Ottomány culture

The Ottomány culture, also known as Otomani culture in Romanian, is a local Bronze Age culture (ca. 2100–1600 BC), getting its name from eponymous site near the village of Ottomány located in modern-day Bihor County, Romania.

Territorial extent

The Ottomány culture is located in Crișana (western Romania), eastern Hungary, eastern Slovakia, western Ukraine - Transcarpatia (Zakarpattia Oblast - within stretch of Carpathian mountains) and southeast Poland (stretch of Carpathian mountains and nearby areas). Thus, people of Ottomány culture secured middle stretch of what will be later known as "Amber route", and indeed, amber is often found in Ottomány sites.

Habitat, settlements, housing and material culture

Otomani Settlement.

People belonging to this vast culture settled along river banks and in valleys but also on strategic places like mountain passes and hills used for mighty fortified settlements. Some places like caves and natural springs were used like for cult activities. This culture was contemporary with Wietenberg culture in Romania, Unetice-Madarovce-Veterov-Boheimkirchen cultural complex in Moravia, Austria and western Slovakia, Mierzanowice culture in Poland and Makó culture in Hungary. The high cultural level is illustrated most by fortified settlements with highly advanced defensive architecture including ditches, stone walls, ramparts, towers and complicated gates protected by bastions, as well as by urbanistically organized houses (1, 2 or three rooms), tell disposition at lowland sites (consequent use of houses made of clay, creating and artificial hill with many stratigraphic levels), the high level of metal working (bronze, gold, silver), a high level of bone and antler working (including elements of horse harness made of antler), sophisticated pottery, often considered one of the most exquisite ceramic cultures of prehistoric Europe, with beautifully adorned amphorae, jugs, broad bowls, small cups, pottery of milk processing, and piraunoi - transportable ceramic ovens, richly decorated, often interpreted as being used not only for profane, but also cult activities(burning incense). Some distinctive features of Ottomány ceramics are decoration with spiral or circular motifs, rich plastic ornamentation, use of a wave pattern or pattern of "running spirals", polishing of pottery to reach "metallic effect" and high firing temperatures. Metalworking is illustrated by gold jewelry, mainly earrings, small bronze objects (pins, personal ornaments, small tools - needles, awls), military items include battle axes, spear-heads, daggers, knives, and arrowheads. Although stone was still widely used for sickles and working axes.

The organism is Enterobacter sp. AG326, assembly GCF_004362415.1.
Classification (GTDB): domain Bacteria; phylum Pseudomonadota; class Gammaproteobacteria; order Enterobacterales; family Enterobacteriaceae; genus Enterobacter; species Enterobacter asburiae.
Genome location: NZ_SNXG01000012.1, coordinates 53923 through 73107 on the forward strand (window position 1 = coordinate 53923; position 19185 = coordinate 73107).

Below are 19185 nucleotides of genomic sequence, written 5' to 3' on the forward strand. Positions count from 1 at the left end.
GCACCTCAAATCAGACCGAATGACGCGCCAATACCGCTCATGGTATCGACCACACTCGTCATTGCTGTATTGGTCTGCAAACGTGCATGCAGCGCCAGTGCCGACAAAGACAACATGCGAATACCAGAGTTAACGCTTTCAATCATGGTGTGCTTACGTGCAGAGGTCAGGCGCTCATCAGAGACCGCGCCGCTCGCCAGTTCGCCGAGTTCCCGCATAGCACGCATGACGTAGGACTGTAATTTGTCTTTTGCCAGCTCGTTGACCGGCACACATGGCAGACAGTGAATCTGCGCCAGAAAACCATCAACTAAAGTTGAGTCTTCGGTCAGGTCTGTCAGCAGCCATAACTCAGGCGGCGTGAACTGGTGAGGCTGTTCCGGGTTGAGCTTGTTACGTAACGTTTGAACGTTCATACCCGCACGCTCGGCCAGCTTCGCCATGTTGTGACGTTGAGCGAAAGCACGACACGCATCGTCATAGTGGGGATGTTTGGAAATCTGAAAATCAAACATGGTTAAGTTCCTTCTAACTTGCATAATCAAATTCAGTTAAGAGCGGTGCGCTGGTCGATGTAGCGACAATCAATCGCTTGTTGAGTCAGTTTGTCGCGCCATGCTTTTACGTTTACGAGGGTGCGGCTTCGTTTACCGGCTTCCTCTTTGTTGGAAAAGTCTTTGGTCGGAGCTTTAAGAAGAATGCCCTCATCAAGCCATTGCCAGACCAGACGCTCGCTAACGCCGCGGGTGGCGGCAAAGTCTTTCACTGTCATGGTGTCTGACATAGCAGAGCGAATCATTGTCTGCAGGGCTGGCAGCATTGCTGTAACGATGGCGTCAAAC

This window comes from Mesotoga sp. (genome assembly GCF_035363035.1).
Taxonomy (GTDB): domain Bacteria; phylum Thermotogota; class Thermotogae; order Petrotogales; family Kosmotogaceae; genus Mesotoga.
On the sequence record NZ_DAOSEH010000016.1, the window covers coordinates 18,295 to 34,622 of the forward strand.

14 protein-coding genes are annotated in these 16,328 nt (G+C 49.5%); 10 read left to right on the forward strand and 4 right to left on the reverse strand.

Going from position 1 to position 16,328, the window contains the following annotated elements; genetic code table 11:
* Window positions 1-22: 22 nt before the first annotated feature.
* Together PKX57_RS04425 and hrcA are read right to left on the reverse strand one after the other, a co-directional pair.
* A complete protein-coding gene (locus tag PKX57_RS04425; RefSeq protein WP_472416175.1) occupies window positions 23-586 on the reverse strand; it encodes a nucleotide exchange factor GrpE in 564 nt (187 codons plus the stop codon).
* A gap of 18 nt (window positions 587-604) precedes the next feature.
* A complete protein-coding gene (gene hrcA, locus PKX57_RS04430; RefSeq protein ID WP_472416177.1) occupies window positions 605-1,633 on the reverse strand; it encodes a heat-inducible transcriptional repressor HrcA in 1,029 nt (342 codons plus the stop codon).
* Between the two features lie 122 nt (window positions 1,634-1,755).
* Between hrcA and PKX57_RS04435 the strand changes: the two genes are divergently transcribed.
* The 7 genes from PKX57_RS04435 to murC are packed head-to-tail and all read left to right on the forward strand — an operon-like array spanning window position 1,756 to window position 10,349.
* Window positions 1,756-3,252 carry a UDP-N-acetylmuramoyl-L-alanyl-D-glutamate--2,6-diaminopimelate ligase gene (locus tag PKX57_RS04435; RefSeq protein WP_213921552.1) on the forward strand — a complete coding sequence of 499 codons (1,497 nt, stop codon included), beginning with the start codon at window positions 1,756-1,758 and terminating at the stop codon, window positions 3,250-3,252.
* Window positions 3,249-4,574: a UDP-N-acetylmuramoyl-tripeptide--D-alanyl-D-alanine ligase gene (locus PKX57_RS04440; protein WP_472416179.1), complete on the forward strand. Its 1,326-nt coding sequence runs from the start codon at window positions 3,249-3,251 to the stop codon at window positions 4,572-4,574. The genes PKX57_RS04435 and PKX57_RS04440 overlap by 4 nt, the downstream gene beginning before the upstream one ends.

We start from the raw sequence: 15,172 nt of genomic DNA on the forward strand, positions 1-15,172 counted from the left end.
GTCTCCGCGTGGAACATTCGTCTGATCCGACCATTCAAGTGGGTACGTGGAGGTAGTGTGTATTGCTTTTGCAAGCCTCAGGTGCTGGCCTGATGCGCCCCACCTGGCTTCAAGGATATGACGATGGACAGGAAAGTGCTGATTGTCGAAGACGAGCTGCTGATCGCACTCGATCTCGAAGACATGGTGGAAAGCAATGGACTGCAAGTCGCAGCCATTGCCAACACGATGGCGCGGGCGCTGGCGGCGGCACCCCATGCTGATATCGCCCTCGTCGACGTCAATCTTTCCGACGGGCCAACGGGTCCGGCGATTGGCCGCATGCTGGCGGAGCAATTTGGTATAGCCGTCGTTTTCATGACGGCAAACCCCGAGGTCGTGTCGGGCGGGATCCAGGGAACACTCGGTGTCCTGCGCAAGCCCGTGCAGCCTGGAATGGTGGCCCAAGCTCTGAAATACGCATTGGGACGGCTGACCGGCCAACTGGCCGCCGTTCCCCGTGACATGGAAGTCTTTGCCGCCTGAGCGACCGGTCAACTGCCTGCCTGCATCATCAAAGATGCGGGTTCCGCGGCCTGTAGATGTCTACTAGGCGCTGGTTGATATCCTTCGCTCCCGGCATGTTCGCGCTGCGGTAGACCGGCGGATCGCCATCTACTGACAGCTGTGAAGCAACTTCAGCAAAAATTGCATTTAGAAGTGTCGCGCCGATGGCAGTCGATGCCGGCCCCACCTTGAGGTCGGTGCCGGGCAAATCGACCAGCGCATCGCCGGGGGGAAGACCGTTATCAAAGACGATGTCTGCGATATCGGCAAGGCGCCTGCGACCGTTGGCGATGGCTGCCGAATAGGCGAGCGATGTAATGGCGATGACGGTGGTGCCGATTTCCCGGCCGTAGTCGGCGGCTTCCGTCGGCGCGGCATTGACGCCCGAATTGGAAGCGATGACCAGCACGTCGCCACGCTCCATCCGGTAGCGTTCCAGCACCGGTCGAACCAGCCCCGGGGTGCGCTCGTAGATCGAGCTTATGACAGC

Mortuary rite

Burials were typically inhumations with the body in a flexed position in large flat cemeteries in direct vicinity of settlements, with different sides for men and women, at the final stages shifting towards bi-ritual rites, with more cremations, using urns. Graves are equipped with rich grave goods, including personal adornments like beads (in male graves often made of animal teeth and boar tusks) and metal jewelry, tools, arms and ceramics. In a child grave at Nizna Mysla cemetery (Eastern Slovakia), a ceramic model of a four-wheel wagon was found and has been interpreted either as child's toy or a cult object.

Collapse and legacy

The end of the Ottomány culture is connected with turbulent events at the end of Old Bronze Age in Central Europe, where there was a collapse of the whole "Old Bronze Age world" with its highly advanced culture of mighty hill-forts, rich burials, and trade over wast distances. The gradual decline in the number of fortified settlements, change of burial rites, and the decision of people to desert fortified settlements could have had several reasons, including the collapse of trade and exchange networks, the attacks of enemies, the internal collapse of society or environmental causes. The following Middle Bronze Age/Late Bronze Age cultures are very different in their burial rites (cremation, erecting of barrows) as well as in their handling of bronze - there is an "explosion" in bronze working, and many bronze hoards found across all of Europe illustrate this change in quantity and quality of produced bronze objects. We see not only bronze ornaments and arms (including first examples of swords), but also bronze tools (sickles, axes, adzes), which changed the everyday life of prehistoric man.

See also


    Bronze Age culture in Transylvania, Central Romania

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